How bad was it last year? The highlight of Johnson's days during the season occurred after practice, when the list of waived players would land on his desk. Two or three would be invited to Dallas every week, and they would play in the game that weekend, knowing only the basics of the Cowboy system. According to defensive coordinator Dave Wannstedt, "It was tough going into meetings with the players every week, facing [linebacker] Eugene Lockhart and [end] Jim Jeff-coat and saying, 'Hey, we've got three or four new guys. Make them a part of it. Let's bleed together on Sunday.' "
On Tuesday of Week 7, the Cowboys dealt a future eighth-round draft choice to the Detroit Lions for Palmer, who arrived in Dallas the next day. He was taken downtown by van for a late-morning physical, and on the way back to the afternoon practice, the van had a flat tire. Palmer missed the practice, so his only full workout with the team came on Thursday. Ten minutes before the kickoff of the Sunday game, against the Chiefs in Kansas City, while Palmer was taping a crib sheet of plays onto his left forearm, Johnson walked over to him in the locker room and told him, "You're starting."
Says Palmer, now in Cincinnati after the Bengals signed him as a Plan B free agent, "I was shocked. But that's how it was in Dallas. One week Joe Blockhead would come in and play. The next week it would be Willie Whoever. It was fantasy football, picking names for the week and letting the chips fall. More often than not, the chips fell on top of us."
This season the games shouldn't be as lopsided as some were last fall, if a few early signs that coaches and players are taking a fresh approach to the game are to be believed. Regular attendance at offseason workouts increased from six players in '89 to 61 this year. Wannstedt's 4-3 attack-the-gaps defense suits the pass rushers more than Landry's flex because it frees them to penetrate more effectively. "Our defense is going to have to win some games for us," says Jeffcoat. "I think it can."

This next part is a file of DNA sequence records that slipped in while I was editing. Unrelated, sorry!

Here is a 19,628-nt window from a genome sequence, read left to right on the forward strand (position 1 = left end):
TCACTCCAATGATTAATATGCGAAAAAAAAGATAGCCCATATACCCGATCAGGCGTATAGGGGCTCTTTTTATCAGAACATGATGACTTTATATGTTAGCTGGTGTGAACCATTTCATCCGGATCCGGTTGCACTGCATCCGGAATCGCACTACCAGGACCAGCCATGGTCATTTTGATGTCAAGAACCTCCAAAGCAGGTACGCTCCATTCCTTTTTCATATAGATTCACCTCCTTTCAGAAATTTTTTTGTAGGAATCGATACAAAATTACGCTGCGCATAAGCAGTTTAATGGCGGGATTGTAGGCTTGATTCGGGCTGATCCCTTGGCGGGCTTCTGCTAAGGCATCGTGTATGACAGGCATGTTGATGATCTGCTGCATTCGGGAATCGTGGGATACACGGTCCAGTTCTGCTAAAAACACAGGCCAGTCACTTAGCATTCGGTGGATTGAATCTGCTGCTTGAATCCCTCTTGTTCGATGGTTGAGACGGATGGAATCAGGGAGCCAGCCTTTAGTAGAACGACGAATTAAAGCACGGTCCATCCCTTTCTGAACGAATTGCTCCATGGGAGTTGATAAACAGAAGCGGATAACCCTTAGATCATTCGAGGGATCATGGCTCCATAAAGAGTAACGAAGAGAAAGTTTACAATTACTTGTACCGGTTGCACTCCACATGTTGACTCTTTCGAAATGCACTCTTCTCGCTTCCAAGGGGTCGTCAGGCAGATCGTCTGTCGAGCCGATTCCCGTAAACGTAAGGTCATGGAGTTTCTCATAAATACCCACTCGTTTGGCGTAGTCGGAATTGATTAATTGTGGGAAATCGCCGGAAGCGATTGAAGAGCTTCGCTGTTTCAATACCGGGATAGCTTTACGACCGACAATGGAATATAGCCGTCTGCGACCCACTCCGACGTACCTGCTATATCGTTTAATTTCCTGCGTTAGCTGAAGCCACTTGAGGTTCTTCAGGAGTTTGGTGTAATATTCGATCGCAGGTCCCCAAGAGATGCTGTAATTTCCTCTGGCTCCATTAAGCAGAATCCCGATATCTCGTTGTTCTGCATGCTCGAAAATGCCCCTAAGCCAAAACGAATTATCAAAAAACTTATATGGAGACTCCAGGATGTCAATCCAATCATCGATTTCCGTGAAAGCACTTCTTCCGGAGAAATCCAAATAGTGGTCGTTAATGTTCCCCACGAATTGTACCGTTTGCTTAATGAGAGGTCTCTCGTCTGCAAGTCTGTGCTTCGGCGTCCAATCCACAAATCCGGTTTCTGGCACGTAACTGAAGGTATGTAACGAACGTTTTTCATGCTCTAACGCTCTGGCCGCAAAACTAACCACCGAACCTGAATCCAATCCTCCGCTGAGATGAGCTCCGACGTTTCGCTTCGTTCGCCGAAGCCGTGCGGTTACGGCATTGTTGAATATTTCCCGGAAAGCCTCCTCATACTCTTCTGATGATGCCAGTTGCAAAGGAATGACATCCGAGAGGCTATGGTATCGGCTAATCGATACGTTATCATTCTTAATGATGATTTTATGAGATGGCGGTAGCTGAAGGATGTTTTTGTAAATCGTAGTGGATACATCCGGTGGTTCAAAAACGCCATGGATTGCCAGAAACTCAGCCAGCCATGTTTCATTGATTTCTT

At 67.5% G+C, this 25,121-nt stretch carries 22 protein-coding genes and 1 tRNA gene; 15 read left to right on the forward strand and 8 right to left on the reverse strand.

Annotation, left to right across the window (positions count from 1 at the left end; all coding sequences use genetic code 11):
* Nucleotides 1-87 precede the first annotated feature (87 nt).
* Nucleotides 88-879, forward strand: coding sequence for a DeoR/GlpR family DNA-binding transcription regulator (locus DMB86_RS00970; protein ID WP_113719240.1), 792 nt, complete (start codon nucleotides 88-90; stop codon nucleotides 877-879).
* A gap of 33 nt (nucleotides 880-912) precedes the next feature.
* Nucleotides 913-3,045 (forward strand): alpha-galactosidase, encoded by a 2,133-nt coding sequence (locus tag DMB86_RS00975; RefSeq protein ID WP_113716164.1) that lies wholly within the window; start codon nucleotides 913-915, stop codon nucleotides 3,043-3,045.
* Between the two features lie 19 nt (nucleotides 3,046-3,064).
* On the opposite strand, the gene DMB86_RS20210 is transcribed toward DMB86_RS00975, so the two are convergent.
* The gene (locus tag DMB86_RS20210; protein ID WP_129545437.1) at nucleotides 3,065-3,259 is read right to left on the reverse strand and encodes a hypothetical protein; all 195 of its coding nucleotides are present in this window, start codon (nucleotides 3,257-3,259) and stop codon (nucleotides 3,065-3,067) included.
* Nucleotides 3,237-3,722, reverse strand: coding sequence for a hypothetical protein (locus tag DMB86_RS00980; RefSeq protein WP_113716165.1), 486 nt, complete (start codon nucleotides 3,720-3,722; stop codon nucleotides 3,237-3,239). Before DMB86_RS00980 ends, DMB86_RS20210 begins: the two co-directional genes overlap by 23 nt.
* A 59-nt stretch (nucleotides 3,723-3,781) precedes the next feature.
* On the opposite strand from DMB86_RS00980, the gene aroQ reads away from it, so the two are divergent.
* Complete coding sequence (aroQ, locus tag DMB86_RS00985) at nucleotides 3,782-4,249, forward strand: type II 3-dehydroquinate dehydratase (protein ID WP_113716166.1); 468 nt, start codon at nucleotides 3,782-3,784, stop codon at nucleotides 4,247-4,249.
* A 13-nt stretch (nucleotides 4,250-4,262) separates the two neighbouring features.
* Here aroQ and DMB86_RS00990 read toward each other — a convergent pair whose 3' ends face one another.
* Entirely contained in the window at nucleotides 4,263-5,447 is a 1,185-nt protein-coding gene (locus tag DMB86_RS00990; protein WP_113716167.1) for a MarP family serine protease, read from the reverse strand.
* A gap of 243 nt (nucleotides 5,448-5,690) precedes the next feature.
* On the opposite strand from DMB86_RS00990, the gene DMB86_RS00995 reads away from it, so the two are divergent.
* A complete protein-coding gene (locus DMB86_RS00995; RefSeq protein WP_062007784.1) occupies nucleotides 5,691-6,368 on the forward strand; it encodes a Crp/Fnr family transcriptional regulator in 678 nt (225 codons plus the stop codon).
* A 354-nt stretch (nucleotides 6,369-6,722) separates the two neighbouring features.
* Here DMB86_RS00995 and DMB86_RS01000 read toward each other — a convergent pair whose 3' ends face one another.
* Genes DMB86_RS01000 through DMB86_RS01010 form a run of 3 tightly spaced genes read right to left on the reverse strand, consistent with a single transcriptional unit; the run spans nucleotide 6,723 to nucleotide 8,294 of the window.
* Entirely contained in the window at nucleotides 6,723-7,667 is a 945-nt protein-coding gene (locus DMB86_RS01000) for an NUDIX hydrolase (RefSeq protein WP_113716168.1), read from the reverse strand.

Offensively, the story is less upbeat. If Walsh, who was under center for Dallas's only victory last year, is kept around, sooner or later the Cowboys will have a quarterback controversy. "I wish the situation would get resolved," says Aikman, "because it's not a healthy one for Steve or for me. Talentwise, we're better than we were. But the expectations will be different. People overlooked our mistakes last year. Now we're accountable. I'm accountable. I'm the guy who'll be picked apart if we're that bad again."
Deep down Johnson knows he's staring 3-13 in the face. He knows a good team must be built through the draft—Dallas has eight picks in the first two rounds of the next two drafts—and he knows his draft decisions will be critical. For now, there's not much he can do except work hard and wait. The other day, while sitting at an ocean-view table in a San Diego restaurant, Johnson talked about his mind-set.
"It's not whether we will succeed," he said, staring at the Pacific. "We will. It's just a matter of how long it will take."